The aim to provide specialised healthcare at affordable cost to the poor: Minister
Minister of State for Medical Education Sharan Prakash Patil has said that the State government proposes to establish super-speciality hospitals in all divisional headquarters to provide poorer sections of society with specialised healthcare facilities at affordable costs, if not free.
Speaking after being felicitated by the Hyderabad Karnataka Education Society (HKES) and Mahadevappa Rampure Medical College here on Tuesday for his achievements in public life, Dr. Patil said that the Rajiv Gandhi Super Speciality Hospital at Raichur, which had remained closed for the past two years, would be reopened partially in November.
The government also proposed to establish cardiac and trauma care centres in government hospitals at all divisional headquarters to take critical healthcare facilities to the doorsteps of economically weaker sections, he said. Defending the government’s decision to establish more government medical colleges in the State, Dr. Patil, who is an alumnus of the Mahadevappa Rampure Medical College, said that it had been planned to open government medical colleges in all district headquarters in phases. The main intention behind the move was to open up medical education avenues to poorer sections of society and increase the number of medical seats available under government quota, where the fee was minimal, compared to those being charged by private colleges, he said.
The establishment of government medical colleges at district headquarters would automatically ensure better healthcare facilities in government hospitals attached to respective medical college, where specialists in all the departments would be available for providing free treatment to poor people. One of the major benefits of the Article 371 (J) was that students from Hyderabad Karnataka region would now be assured of 70 per cent of seats available in medical colleges, he said.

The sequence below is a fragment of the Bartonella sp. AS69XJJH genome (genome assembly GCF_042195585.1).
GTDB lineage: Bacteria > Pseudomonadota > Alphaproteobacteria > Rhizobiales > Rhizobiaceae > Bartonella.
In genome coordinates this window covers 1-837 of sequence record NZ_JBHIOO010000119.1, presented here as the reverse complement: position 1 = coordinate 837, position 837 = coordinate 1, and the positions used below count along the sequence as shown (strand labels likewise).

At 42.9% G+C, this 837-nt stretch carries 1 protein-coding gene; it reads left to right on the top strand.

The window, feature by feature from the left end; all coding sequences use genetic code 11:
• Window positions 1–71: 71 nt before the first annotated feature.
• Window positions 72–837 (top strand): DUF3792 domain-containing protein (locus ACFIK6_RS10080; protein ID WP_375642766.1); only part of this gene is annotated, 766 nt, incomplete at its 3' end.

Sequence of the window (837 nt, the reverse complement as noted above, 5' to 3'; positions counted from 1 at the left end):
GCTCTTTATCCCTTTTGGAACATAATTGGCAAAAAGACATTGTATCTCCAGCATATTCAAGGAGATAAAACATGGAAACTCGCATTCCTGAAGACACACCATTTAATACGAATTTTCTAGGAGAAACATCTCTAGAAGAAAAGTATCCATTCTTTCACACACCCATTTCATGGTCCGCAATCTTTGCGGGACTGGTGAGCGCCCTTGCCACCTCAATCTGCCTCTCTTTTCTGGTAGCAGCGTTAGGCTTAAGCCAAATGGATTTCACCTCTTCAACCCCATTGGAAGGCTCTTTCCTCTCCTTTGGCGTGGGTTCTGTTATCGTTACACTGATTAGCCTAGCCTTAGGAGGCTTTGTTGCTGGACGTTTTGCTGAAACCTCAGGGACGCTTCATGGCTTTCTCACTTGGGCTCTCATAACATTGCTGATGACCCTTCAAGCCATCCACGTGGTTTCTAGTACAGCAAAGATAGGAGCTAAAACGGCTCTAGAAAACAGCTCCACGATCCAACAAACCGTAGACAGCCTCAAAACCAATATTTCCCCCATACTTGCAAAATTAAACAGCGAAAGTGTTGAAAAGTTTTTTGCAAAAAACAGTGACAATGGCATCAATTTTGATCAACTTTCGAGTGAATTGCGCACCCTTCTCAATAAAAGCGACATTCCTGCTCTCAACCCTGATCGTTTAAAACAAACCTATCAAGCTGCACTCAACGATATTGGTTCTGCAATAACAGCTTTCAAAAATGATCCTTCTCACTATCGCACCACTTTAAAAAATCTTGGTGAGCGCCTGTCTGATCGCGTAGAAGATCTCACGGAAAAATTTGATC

The government was contemplating a new law to govern medical education in the State and make the functioning of Medical Education Department more transparent and corruption-free.
“The department will always work for protecting the interests of people and meritorious students, particularly those hailing from poorer sections of society,” he said.
Eminent cardio-thoracic surgeon Vivek Jawali, who is also an alumni of the same medical college and was honoured for being nominated to the Medical Council of India (MCI), said that the policy of compulsory two-year medical services in villages for MBBS graduates needed to be relooked.
The government should not take away the prime period of two years in the initial stages of academic life of undergraduate medical students and deprive them of an opportunity to pursue post-graduation. The rural services could be made compulsory at a later stage by providing all benefits, he said.
Three more alumni of the college, including H. Veerabhadrappa, who was elected president of the Karnataka Medical Council; Shivanand Bhimalli, who was nominated to the MCI; and Raichur MLA Shivaraj Patil, were also honoured.